Adaptive sampling of spatial point processes Public Deposited

http://ir.library.oregonstate.edu/concern/graduate_thesis_or_dissertations/nk322g79t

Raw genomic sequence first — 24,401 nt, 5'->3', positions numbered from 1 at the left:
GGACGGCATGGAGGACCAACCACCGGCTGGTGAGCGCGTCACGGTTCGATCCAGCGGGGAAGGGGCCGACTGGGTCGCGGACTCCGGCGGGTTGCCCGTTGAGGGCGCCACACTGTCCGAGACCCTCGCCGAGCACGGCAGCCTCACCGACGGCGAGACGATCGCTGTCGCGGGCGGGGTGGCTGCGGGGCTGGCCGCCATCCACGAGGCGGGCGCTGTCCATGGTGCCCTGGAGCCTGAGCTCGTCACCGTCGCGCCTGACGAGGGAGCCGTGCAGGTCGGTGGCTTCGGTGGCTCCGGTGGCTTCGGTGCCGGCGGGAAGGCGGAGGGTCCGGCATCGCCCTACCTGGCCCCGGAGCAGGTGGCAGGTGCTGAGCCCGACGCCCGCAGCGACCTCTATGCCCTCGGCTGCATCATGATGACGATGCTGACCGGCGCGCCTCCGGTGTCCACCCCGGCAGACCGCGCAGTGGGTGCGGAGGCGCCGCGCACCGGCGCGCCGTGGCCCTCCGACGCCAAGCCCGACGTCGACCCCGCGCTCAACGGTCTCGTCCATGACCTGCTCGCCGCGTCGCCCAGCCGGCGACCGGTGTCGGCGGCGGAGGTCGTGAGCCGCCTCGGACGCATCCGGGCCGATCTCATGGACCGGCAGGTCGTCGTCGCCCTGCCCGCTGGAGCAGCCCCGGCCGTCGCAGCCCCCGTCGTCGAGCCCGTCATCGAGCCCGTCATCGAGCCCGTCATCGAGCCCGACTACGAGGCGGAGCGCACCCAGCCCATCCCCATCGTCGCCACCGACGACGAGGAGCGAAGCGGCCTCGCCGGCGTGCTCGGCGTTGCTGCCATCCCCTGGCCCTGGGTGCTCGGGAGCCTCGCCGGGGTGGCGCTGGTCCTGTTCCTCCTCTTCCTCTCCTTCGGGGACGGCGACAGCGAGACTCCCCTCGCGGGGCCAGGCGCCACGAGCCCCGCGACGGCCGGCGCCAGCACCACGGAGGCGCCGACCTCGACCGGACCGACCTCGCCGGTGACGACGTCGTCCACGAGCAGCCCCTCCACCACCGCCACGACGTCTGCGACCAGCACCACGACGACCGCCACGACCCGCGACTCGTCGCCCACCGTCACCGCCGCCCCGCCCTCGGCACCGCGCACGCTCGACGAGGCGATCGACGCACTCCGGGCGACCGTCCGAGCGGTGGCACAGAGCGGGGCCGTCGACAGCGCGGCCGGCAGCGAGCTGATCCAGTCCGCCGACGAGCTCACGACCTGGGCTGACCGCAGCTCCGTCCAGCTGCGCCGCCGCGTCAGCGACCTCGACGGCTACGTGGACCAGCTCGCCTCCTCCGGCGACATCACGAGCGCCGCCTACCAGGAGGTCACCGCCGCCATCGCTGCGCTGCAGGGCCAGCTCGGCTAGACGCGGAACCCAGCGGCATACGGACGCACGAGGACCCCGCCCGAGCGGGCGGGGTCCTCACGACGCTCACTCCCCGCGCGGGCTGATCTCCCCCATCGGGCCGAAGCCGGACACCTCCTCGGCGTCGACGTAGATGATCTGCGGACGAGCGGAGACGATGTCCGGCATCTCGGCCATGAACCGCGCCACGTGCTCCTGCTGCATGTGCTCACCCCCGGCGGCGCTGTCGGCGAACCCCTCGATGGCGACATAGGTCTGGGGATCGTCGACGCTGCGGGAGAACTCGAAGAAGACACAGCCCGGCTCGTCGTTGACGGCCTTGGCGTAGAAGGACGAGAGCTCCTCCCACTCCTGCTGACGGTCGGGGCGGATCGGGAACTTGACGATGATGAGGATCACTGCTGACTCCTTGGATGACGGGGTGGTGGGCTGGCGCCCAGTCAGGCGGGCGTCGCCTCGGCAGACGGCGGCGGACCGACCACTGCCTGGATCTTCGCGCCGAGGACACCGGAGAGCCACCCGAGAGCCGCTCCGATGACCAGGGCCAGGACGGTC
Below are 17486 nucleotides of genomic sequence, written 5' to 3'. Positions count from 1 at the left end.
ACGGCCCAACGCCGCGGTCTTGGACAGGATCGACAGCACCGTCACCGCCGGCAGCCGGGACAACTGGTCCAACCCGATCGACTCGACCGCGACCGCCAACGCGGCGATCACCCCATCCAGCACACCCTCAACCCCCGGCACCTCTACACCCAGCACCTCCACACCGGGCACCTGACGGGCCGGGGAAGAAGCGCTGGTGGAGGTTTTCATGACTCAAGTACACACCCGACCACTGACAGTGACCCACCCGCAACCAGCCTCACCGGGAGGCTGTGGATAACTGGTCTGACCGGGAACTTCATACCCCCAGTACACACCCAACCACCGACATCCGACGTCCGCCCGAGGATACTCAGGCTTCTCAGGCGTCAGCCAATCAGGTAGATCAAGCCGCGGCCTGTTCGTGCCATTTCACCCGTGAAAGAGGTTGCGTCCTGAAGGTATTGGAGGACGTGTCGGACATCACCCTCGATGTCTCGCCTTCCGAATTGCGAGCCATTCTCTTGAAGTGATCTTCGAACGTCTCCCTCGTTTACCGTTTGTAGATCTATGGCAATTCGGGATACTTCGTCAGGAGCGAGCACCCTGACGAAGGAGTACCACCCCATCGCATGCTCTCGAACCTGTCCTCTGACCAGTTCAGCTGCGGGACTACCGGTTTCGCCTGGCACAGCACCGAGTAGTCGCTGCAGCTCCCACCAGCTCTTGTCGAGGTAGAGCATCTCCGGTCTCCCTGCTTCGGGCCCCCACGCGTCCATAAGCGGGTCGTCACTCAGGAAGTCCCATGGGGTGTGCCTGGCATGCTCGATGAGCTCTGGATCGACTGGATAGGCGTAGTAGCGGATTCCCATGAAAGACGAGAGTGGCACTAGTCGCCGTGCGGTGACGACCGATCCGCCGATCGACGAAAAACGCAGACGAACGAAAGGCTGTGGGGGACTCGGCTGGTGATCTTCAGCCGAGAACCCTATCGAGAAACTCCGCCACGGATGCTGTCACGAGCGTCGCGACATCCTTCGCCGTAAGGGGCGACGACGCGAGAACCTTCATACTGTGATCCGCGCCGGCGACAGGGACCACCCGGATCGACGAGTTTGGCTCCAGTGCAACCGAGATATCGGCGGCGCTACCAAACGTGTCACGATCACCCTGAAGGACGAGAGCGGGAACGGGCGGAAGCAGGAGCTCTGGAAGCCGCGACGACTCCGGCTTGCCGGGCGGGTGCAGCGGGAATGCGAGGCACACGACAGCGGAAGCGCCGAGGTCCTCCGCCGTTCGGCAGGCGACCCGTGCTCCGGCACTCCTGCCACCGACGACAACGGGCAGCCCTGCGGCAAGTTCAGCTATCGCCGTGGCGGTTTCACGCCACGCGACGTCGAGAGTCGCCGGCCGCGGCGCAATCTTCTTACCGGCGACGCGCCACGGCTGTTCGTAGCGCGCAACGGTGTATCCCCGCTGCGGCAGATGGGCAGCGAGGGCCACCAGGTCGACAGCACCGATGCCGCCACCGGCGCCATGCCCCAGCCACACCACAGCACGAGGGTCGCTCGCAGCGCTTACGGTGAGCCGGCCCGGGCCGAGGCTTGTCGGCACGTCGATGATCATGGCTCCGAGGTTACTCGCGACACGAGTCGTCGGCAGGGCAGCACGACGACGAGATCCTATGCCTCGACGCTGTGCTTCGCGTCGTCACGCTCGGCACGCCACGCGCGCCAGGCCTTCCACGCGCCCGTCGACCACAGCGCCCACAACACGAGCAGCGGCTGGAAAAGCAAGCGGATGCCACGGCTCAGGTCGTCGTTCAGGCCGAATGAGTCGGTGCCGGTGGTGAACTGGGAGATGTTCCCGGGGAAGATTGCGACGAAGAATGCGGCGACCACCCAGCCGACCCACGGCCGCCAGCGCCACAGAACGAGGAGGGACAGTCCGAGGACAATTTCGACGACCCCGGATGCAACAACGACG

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  • Adaptive sampling designs are those in which observations made during a survey may be taken into account when selecting the sites for further observations. Increases in survey precision may be achieved through adaptive procedures. The most efficient designs incorporate flexible sample size along with sequential selection of sites. In surveys of animal or plant populations, adaptive sampling techniques may take advantage of spatial tendencies associated with flocking, schooling, or patchiness. The framework of "sampling processes" is introduced to deal conveniently with sampling theory and methods for spatial point processes. A sampling process is a stochastic process that depends on the detectability functions associated with the survey methods as well as on the structure of the spatial point process under study. A realization of a sampling process consists of the number of points of the point process that an observer actually detects from different locations in the space. Sampling theory and methods for spatial point processes thus become largely a matter of studying the structure of sampling processes. Many survey techniques for the assessmemt of plant and animal abundance may be analyzed within this framework. Practical adaptive sampling strategies pursued in this thesis include both design-unbiased and modelunbiased adaptive sampling strategies The design-unbiased strategy has the advantage that, even if assumptions about the population being surveyed are incorrect, the estimate is still unbiased and we still have an unbiased estimate of mean square error. The modelunbiased strategy relies for its unbiasedness on certain assumptions made about the population model. The key assumptions required may in fact be realistic in many spatial survey situations with properly located sampling sites. The two classes of adaptive strategies are applied in modified form to bird survey and shrimp survey methods. The design-unbiased adaptive strategies used on Alaska shrimp surveys are estimated to give increases in precision of 24% and 30% over the comparable nonadaptive procedures of the same expected sampling effort. Higher gains of 37% and 98% are computed to be theoretically attainable by refining the adaptive procedures.
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